We are just about halfway through the second decade of this millennium, and some publications are predicting what will be happening at its end! We’re quite interested in how people will be taking care of both their health and the health of our fantastic home planet.
How will approaches to diet and exercise change?
Data is driving us more and more, even now. In the next several years, predictions are that wearable tracking devices will continue to measure our food intake and exercise output – potentially with less bulky objects. People will be able to fine tune their personal nutrition and fitness plans on the fly!
Might our living spaces become more conducive to exercise? The most “fit” urban areas have easy accessibility to green spaces and are pedestrian-friendly. Many cities are taking initiatives to get fit in a way that is approachable and geared for success.
Will food change?
Environmentally and socially responsible food choices will reach beyond today’s labels of “organic” or “free-range” to examine the impact from multiple perspectives. The first half of this decade saw big changes in school lunches, food labeling and rolling back of artificial food additives.
But will this carry over to current (and future) concerns regarding pesticides, GMOs and more? Will there be an increase in availability of fresh food in underserved areas (“food deserts”)? While innovative projects such as indoor school gardens are gaining in popularity, studies have indicated that changing people’s approach to food, from shopping to cooking, isn’t that simple.
Research also indicates that fewer people are cooking from scratch. Instead, they are looking for convenience in order to “compose” meals of varying healthfulness and quality. You’ve probably noticed fruits and vegetables at the store that are already prepped and ready to use, as well as items such as freshly cooked poultry, hard-boiled eggs and shredded cheese. (The grocery store of 25 years ago did not provide these things!)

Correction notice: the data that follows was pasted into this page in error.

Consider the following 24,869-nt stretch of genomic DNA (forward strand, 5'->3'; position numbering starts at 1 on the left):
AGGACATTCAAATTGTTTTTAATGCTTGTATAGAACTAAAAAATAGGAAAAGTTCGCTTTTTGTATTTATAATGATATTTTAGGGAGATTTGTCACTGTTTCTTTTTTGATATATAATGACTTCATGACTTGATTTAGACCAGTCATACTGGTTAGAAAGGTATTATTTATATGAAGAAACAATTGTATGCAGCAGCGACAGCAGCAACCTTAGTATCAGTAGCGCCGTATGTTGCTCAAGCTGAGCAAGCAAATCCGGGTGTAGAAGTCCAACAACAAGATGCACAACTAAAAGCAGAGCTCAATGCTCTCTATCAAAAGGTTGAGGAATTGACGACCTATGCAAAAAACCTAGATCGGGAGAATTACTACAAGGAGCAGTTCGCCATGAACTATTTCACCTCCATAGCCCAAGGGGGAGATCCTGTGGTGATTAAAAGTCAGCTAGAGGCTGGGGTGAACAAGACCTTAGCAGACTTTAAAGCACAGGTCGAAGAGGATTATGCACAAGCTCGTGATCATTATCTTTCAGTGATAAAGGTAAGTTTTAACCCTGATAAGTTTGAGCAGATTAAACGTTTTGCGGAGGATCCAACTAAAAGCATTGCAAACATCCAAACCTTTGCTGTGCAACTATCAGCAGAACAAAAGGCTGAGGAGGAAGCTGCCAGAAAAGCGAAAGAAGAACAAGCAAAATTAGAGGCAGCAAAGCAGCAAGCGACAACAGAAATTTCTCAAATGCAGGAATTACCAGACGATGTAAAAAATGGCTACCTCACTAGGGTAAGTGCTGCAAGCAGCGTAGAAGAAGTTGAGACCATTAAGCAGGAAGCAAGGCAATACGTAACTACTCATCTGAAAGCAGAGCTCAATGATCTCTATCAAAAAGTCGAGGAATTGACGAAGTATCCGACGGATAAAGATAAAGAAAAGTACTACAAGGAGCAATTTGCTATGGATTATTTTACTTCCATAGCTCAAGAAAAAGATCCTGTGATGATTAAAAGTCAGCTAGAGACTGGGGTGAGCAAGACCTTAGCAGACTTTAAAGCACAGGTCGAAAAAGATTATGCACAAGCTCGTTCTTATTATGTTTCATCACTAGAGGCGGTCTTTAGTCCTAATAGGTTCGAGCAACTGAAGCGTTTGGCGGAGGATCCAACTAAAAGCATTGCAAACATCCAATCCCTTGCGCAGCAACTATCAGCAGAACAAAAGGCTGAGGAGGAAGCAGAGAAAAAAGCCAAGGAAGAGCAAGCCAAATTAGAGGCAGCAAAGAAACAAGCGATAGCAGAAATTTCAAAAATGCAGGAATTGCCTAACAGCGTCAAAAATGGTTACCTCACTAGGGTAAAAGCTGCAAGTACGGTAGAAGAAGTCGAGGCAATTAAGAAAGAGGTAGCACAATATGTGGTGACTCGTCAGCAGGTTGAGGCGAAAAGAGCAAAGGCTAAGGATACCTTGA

Can we balance health and sustainability?
The new USDA guidelines for nutrition, published every five years, seem to broadly echo common sense. Lean proteins, less sugar, healthy fats, and sustainably grown and raised food. Delightful!
But at the same time, our environment is changing. Populations of ocean fish, upon which billions depend for their nutrition, are threatened on multiple fronts as water temperature rises from global warming and unchecked overfishing. The oceans are so important, not only for food but also as a transportation mechanism for goods worldwide and a source for oxygen and healthy nutrients, including algae that is rich in omega-3.
To balance recommendations of governments and agencies all over the world such as the World Health Organization, the American Heart Association, the United States’ Institute of Medicine and the UK’s National Health Service with our concern for the state of the oceans, we are proud to be on the cutting edge of sustainable omega-3s. It is possible to enjoy the health benefits associated with long-chain omega-3s created using solar power and ingenuity!
We’re excited to see what the next five years will bring us, and how the answers to these questions will be shaping our world in the future.